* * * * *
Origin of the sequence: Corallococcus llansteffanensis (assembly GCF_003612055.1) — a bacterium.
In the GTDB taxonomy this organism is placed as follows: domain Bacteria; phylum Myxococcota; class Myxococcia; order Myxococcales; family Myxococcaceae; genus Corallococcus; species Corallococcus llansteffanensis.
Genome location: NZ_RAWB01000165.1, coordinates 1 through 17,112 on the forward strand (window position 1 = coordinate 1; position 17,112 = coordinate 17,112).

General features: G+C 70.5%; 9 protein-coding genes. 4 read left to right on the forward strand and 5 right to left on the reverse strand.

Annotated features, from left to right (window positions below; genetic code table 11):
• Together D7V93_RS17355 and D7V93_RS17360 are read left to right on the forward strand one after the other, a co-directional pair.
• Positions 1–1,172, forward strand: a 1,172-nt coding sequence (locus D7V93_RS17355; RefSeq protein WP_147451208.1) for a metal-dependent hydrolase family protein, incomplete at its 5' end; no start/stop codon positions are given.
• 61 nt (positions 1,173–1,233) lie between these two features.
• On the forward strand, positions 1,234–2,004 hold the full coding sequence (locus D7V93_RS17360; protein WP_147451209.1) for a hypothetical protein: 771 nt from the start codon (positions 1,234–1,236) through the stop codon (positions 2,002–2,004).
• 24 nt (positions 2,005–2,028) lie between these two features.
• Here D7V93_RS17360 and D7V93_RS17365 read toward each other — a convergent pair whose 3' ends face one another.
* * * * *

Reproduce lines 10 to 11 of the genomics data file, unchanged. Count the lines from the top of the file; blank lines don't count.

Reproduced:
• 24 nt (positions 2,005–2,028) lie between these two features.
• Here D7V93_RS17360 and D7V93_RS17365 read toward each other — a convergent pair whose 3' ends face one another.